In 2018, British Airways announced that they had been attacked with up to 380,000 customers having their card details and PII stolen. When an employee admitted, in an interview, that malicious code had been added to the website and app, ears pricked again at RiskIQ who took on the daunting task of crawling billions of BA websites to locate the script in question. Once again, they found a web skimmer script but this time highly customized to blend seamlessly in with the BA website experience. The 22 lines of code even included instructions for logging both mouse and touchscreen actions which meant that the customers using the BA app, which pulled content directly from the compromised webpage, would also trigger the script.

How a Magecart Breach Could Affect Your Business

A Magecart breach is not to be taken lightly given the ramifications for businesses of all sizes.

The British Airways example should serve as a warning to business of the potential financial consequences of a Magecart attack. The UK information regulator, the ICO, acted within the rules of the EU’s General Data Protection Regulation (GDPR) by imposing a hefty £183m ($230m) fine on the company.

Meanwhile, lawyers continue to prepare the groundwork for group legal action against TicketMaster. Then there is the financial impact of an inevitable loss of trust from existing and potential customers.

Security Tips to Protect Sensitive Data from Magecart

The first thing to consider is whether you might have been breached already. Chances are you will use at least one third party service on your website and you shouldn’t assume that just because everything is working as planned, you don’t have a problem. As IT support Los Angeles services provider DCG Inc. explains: ‘cybercriminals are now moving from the obvious detectable cyberattack techniques to techniques that are more sinister and undetectable.’

If an attack is suspected, IT security specialists should be able to clean up the doctored scripts. They should also be able to determine whether the issue is due to your own servers being compromised or that of a third party partner. You can then either patch the server vulnerabilities or stop using the affected third party.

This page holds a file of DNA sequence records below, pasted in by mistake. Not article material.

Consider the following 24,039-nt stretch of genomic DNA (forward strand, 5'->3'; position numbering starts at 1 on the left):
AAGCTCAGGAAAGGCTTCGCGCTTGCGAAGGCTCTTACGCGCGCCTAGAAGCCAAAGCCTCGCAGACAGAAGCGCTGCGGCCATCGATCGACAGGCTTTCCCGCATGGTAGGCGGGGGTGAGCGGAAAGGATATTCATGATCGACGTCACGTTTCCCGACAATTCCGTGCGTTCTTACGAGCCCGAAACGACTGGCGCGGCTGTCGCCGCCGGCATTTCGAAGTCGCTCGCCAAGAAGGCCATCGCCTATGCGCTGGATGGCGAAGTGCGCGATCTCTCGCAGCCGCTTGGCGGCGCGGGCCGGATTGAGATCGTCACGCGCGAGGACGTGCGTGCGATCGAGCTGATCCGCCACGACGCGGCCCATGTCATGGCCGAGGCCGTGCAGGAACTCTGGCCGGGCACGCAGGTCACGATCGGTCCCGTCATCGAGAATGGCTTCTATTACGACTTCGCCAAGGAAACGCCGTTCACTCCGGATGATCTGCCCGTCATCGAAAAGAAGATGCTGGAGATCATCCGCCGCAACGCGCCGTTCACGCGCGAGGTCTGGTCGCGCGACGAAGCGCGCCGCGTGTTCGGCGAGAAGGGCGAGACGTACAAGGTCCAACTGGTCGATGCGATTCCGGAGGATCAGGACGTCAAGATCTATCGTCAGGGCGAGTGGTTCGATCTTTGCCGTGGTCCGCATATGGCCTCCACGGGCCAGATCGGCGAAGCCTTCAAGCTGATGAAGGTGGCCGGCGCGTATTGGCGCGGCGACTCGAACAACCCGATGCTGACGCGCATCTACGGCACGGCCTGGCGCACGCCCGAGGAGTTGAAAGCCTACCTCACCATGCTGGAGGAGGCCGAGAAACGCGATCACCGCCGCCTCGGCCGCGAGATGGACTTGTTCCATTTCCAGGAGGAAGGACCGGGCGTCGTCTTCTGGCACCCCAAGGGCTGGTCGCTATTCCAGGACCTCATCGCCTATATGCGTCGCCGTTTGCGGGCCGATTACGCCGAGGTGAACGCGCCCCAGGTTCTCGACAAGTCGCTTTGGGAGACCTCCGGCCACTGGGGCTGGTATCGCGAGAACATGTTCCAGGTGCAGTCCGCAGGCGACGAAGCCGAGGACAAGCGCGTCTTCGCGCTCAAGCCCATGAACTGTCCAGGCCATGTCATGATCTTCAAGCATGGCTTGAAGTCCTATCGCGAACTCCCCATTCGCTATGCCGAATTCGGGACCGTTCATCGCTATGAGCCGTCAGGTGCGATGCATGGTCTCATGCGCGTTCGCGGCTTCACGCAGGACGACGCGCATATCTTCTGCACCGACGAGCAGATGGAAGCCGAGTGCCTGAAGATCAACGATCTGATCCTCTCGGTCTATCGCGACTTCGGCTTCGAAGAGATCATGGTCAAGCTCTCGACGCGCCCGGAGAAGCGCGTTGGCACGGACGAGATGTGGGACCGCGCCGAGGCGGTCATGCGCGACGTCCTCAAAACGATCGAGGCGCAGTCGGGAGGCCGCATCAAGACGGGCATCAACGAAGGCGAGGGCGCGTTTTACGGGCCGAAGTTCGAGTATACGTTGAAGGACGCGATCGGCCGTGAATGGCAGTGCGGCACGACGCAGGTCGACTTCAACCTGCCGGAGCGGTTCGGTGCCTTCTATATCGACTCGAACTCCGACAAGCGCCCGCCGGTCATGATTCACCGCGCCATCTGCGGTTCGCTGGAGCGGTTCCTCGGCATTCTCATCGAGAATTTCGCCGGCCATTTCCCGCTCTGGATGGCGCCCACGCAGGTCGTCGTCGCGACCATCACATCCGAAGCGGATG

Leading client-side security solutions can help protect users from Magecart by providing real-time visibility of malicious code and preventing third-party resources from executing malicious scripts whether these are hidden within an app or on a website. Other types of software can monitor websites for changes to scripts which is one of the techniques used by RiskIQ to detect malicious script injection.

How do you prevent the malicious scripts being injected in the first place? Unfortunately, if a third-party service is hacked, there is no infallible way of protecting yourself. The best you can do is work on gaining complete visibility of client-side threats. It is also prudent to outsource third-party vetting to a company that provides professional IT consulting. Los Angeles firm DCG Inc. explains how important it is to, ‘implement strict security measures when partnering with outside firms.’

At the time of writing, Macy’s had become the latest high profile victim of Magecart. Given the malware’s evolving design and Magecart’s interest in websites which process high volumes of debit and credit cards, they are unlikely to be the last.?

Resources

https://hub.packtpub.com/british-airways-set-to-face-a-record-breaking-fine-of-183m-by-the-ico-over-customer-data-breach/

https://www.riskiq.com/webinar/inside-and-beyond-ticketmaster-webinar/

https://www.dcgla.com/2018/09/understanding-silent-risk-non-malware-attacks-it-support-los-angeles/

https://www.dcgla.com/2016/01/top-10-data-breaches-2015-it-support-los-angeles/


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Brent is the CEO of DCG Technical Solutions Inc. DCG provides the specialist advice and?IT Consulting Los Angeles?area businesses need to remain competitive and productive, while being sensitive to limited IT budgets. Brent has been featured in Fast Company, CNBC, Network Computing, Reuters, and Yahoo Business. He also leads SMBTN - Los Angeles, a MSP peer group that focuses on continuing education for MSP's and IT professionals. DCG was recognized among the Top 10 Fastest Growing MSPs in North America by MSP mentor.